Numerous experts have pointed out that, under the U.S. Constitution, the Supreme Court cannot make law. The Supreme Court’s “power to offer opinion does not equal the power to make law,” notes the Tenth Amendment Center. Generally speaking, experts say, the Supreme Court can overturn laws and executive actions but it cannot enforce its rulings. The power to make law is given to the representatives of the people in the national and state legislatures.
Huckabee says Davis, a county official elected as a Democrat, should be immediately released from federal custody. “Exercising religious liberty should never be a crime in America,” he says. “This is a direct attack on our God-given, constitutional rights.”
Huckabee said, “Kim is asking the perfect question: ‘Under what law am I authorized to issue homosexual couples a marriage license?’ The Supreme Court cannot and did not make a law. They only made a ruling on a law. Congress makes the laws. Because Congress has made no law allowing for same sex marriage, Kim does not have the Constitutional authority to issue a marriage license to homosexual couples.”
Kentucky passed Amendment 1 in 2004, prohibiting recognition of same-sex marriages. It passed by a 75-25 percent margin.
Another Republican presidential candidate, Texas Senator Ted Cruz, called the order issued by Bunning to use federal marshals to arrest and jail Davis “judicial lawlessness [which] crossed into judicial tyranny.” He explained that “the government arrested a Christian woman for living according to her faith. This is wrong. This is not America.”
He added, “I stand with Kim Davis. Unequivocally. I stand with every American that the Obama administration is trying to force to choose between honoring his or her faith or complying with a lawless court opinion.”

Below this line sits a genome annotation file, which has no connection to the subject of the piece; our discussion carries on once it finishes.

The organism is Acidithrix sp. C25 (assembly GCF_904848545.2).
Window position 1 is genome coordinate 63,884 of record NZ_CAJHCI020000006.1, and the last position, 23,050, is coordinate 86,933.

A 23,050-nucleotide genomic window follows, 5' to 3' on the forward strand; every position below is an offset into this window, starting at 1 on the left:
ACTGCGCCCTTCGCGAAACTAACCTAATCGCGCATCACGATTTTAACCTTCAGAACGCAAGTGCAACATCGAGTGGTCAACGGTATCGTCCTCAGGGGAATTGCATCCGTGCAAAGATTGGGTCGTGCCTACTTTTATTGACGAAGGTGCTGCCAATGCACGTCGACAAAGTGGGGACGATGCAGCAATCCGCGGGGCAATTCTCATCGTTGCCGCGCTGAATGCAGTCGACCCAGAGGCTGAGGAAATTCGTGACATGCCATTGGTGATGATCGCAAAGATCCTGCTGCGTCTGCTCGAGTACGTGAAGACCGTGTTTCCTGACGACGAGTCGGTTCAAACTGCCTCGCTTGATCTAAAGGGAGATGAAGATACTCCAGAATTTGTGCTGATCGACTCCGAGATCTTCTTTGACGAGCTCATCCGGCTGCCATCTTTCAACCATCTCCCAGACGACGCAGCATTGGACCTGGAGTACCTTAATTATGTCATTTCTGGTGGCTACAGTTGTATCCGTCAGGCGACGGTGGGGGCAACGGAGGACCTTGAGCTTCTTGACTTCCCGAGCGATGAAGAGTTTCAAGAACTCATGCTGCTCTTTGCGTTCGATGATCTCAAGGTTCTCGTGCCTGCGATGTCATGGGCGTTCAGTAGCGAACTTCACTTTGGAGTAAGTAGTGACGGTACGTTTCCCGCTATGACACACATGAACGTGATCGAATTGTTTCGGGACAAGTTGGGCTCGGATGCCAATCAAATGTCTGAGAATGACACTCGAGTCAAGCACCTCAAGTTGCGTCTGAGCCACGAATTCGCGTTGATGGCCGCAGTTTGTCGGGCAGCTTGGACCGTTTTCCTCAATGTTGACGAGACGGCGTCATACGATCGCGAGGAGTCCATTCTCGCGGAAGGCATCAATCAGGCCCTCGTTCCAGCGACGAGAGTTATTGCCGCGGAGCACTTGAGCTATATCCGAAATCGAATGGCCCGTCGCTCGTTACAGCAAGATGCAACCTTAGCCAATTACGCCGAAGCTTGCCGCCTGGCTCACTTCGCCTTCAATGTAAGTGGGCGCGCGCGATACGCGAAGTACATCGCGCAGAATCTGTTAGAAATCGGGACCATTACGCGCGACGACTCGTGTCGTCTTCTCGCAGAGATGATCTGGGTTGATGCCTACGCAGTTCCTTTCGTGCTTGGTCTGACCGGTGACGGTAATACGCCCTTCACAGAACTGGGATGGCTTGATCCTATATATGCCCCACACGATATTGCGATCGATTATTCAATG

Cruz went on, “In dissent, Chief Justice Roberts rightly observed that the Court’s marriage opinion has nothing to do with the Constitution. Justice Scalia observed that the Court’s opinion was so contrary to law that state and local officials would choose to defy it.”
Indeed, as AIM reported, Scalia had called the Supreme Court decision in the same-sex marriage case a judicial “Putsch,” an attempt to overthrow our form of government. Scalia said the court was a “threat to American democracy.”
In the face of this emerging judicial dictatorship, Kentucky clerk Kim Davis exercised her religious rights and liberties, only to be sent to prison.
Her attorney, Mat Staver of Liberty Counsel, reports, “Despite being held as a prisoner for her religious beliefs, her conscience remains unshackled. Liberty Counsel will challenge Judge Bunning’s contempt order and her unlawful confinement. Kim is resolute in her decision to challenge the issuance of any marriage certificate bearing her name without her authority.”
As the coverage by The New York Times indicates, however, Judge Bunning is being greeted with fawning attention in the Davis case because he had muzzled Christians previously for standing up for their faith. The coverage demonstrates that there is a pattern of anti-Christian activity on the federal bench and in the media.
The opinions expressed by columnists are their own and do not necessarily represent the views of Barb Wire.